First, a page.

Creepy Circus Music

There's something about circus music.

Done straight, it lets everyone within earshot know that they are in a world of fun for children of all ages! However, unless you're in an actual circus, then you are more likely to hear this kind of music slowed way down and played in a minor key. The effect is haunting, scary and maybe even sad and nostalgic. Often it will sound as if it's being played on an old, rusty calliope.

Definitely "Music To Run Away From Really Fast", if ever there was such a thing, as it usually means that there's a Monster Clown somewhere waiting to eat you. Or the circus is haunted. Or both. The other main use of this is as a cue that a character is losing their mind.

Compare Ironic Nursery Tune and Soundtrack Dissonance. See also Circus of Fear and Amusement Park of Doom.

Fun fact: The "standard" circus theme is called "Entry of the Gladiators" and was composed as a military march. (History does not record whether the soldiers were intended to emerge from a tiny little car.)

Examples:

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     Anime and Manga 
  • A creepy little number called "Yuuenchi" plays in Cowboy Bebop when Spike Spiegel battles Mad Pierrot at his abandoned amusement park.
  • The ending credits to Paranoia Agent.
  • The recurring number "Dream" from Mysterious Girlfriend X is definitely inspired by this.

    Fan Fic 

    Film 
  • The theme to Child's Play 2 has this.
  • The Coraline movie has an excellently creepy scene with the Other Kangaroo Rats. Bonus points for occurring in an actual circus of sorts..
  • The theme music from The Elephant Man uses this to heartbreaking effect.
  • "Waltz to the Death", by Danny Elfman, is The Joker's Leitmotif in Tim Burton's Batman. The theme actually sounds more like something from the 19th century (think Tchaikovsky's Nutcracker Suite), but it's played on rather loud horns that remind one of a circus band; and while it's not very creepy in itself, the two scenes during which it's played certainly are (the Joker gleefully shooting a man several times and the Joker forcing the film's Damsel in Distress to dance with him - at gunpoint - atop Gotham City's cathedral).
  • There's a creepy calliope ditty called "To The Shock of Miss Louise" in The Lost Boys.
  • The Carousel Trap music in Saw VI.
  • The title theme to Puppet Master movies sounds like it's played on a well-meaning but thoroughly evil music box.
  • Opening theme to The Funhouse.
  • Unsurprisingly, the 2012 film The Devil's Carnival is loaded with this. Bonus points for the film taking place in Hell.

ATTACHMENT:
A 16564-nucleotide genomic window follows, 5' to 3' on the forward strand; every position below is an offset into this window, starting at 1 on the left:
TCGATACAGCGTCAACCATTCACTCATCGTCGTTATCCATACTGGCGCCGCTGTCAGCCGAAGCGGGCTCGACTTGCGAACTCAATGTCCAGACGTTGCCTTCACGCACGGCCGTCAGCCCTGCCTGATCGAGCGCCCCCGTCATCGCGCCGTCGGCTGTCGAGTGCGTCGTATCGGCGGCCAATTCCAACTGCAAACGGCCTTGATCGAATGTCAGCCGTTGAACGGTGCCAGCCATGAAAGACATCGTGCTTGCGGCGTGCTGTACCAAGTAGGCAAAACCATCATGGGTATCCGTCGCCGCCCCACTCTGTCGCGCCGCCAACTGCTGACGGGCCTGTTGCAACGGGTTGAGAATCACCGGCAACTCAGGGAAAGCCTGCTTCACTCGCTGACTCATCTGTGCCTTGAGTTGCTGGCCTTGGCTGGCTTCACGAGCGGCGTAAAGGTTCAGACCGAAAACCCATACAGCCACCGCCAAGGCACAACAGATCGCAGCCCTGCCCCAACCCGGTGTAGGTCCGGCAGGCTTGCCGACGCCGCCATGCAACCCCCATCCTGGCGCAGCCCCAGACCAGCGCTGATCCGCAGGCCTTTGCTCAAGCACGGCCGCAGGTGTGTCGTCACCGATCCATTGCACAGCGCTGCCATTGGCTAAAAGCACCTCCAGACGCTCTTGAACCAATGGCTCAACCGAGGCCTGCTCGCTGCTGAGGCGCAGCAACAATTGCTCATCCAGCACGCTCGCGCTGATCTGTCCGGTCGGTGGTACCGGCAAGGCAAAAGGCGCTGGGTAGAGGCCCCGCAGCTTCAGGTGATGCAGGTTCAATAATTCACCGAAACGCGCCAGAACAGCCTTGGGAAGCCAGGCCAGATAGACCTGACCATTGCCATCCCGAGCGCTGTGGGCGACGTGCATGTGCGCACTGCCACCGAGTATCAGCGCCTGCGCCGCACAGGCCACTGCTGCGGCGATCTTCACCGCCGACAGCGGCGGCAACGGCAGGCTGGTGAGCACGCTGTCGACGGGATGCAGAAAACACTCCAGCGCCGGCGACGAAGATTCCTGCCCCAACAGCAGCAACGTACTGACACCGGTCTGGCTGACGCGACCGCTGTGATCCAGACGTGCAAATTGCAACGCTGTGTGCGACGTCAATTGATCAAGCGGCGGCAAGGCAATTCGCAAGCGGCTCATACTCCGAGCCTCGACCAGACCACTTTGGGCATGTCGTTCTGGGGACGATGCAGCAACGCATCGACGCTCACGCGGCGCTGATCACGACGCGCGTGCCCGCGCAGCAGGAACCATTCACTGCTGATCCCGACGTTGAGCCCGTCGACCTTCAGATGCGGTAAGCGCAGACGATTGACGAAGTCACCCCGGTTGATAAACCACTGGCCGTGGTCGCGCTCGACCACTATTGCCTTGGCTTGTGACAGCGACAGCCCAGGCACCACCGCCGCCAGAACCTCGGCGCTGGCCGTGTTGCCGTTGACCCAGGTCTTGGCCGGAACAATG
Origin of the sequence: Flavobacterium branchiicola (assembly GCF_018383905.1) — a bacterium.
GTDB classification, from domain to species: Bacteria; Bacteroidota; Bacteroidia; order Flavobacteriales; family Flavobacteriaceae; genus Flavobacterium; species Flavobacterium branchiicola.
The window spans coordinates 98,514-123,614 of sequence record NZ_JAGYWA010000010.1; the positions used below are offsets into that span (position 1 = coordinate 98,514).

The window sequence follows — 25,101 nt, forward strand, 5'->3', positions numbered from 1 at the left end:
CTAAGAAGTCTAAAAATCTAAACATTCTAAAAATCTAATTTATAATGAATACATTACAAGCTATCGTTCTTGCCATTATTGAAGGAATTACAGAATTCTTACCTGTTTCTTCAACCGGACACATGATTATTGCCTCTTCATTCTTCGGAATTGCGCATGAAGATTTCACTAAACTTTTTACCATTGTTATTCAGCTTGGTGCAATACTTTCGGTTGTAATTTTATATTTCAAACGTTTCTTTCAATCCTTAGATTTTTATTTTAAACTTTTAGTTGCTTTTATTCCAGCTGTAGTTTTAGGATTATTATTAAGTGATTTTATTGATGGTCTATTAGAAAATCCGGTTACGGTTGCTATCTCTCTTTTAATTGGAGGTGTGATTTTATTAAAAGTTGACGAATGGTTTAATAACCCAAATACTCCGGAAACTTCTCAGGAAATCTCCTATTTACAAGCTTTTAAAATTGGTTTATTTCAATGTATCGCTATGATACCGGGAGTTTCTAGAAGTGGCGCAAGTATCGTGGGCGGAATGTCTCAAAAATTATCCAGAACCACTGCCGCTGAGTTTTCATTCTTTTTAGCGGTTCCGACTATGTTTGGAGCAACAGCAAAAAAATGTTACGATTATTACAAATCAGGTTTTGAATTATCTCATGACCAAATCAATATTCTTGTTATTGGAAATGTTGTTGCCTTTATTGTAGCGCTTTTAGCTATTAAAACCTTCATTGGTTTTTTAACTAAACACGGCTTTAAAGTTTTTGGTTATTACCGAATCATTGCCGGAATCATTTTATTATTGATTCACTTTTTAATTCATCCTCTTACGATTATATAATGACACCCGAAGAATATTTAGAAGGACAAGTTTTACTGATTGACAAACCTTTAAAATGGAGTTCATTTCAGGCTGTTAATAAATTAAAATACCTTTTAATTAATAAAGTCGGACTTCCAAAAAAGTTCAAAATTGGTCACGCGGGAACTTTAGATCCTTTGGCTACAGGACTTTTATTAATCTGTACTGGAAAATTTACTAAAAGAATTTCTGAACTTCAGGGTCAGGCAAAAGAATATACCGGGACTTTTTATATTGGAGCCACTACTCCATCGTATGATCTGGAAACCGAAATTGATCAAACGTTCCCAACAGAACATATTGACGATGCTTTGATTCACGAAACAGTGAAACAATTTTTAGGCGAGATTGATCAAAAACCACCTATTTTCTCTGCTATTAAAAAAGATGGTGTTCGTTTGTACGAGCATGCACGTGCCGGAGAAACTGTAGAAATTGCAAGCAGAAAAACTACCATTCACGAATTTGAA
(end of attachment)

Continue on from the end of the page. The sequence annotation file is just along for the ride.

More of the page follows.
• The 1999 version of The Haunting (1999) featured a rotating, mirrored room which played a sprightly circus-type song composed by veteran horror composer Jerry Goldsmith. While this was justified in-story by Hugh Crain having built and designed his mansion for children to play in, a review of the movie said it best (in paraphrase): "No horror movie can be complete without creepy circus music." As if the original tune isn't unsettling enough, Eleanor later visits the room in the middle of the night while having her requisite freakout, and the imbalanced spinning she suffers is augmented by a very deep, discordant bass line running in counterpoint to the calliope.
  • Logans Run uses something quite similar to this in the carousel sequences. Not exactly creepy circus music, but definitely demented circus music.
  • Pennywise the Dancing Clown's theme from the film of IT is more Soundtrack Dissonance, but even a happy carnival tune just feels creepy because of the association.
  • The Band's eponymous theme to The Last Waltz is a calliope-accompanied funhouse tune in, yep, waltz time. Instead of creepy, though, the effect is wistful and elegiac. And mighty damned pretty!
  • In A Streetcar Named Desire the Varsouvania Polka is an example of this, showing up every time Blanche loses her mind a little more.
  • The opening credits theme for Eyes Without a Face sounds like a demented circus tune.
  • Toy Story: "Strange Things Are Happening".

     Live-Action TV 

    Literature 

    Music 
  • Older than Television: "Alabama Song" (commonly but mistakenly thought of as "Whiskey Bar") from The Rise and Fall of the City of Mahagonny, first performed in 1930. A wasted flapper and a derelict-looking man in a rumpled suit joylessly chant the nihilistic lyrics as they ride in the back of a clunky old pickup truck - and the discordant musical accompaniment is effectively sinister and disreputable in sound, describable only as "circus music being played in a junkyard."
  • The first two Mr. Bungle albums are chock full of this. It's horrifying
  • "Come See the Meatboy" by Calibretto.
  • Vocaloid:
    • "Dark Woods Circus" by Machigherita
    • "Circus Monster" by Luka, which features the slowed-down variety. The song itself is actually rather sad, and the circus music adds to that effect
  • "Being For The Benefit Of Mr. Kite!" by The Beatles. Cirque du Soleil's LOVE takes this to its logical conclusion by making this song the centerpiece of a Circus of Fear, representing the controversies the group triggered in both the U.K. and the U.S. after Beatlemania's initial wave. As the scene climaxes, the music becomes a distressingly sinister combination of "Helter Skelter" and "I Want You (She's So Heavy)". AND TONIGHT, MR. KITE IS TOPPING THE BILL!!!!!!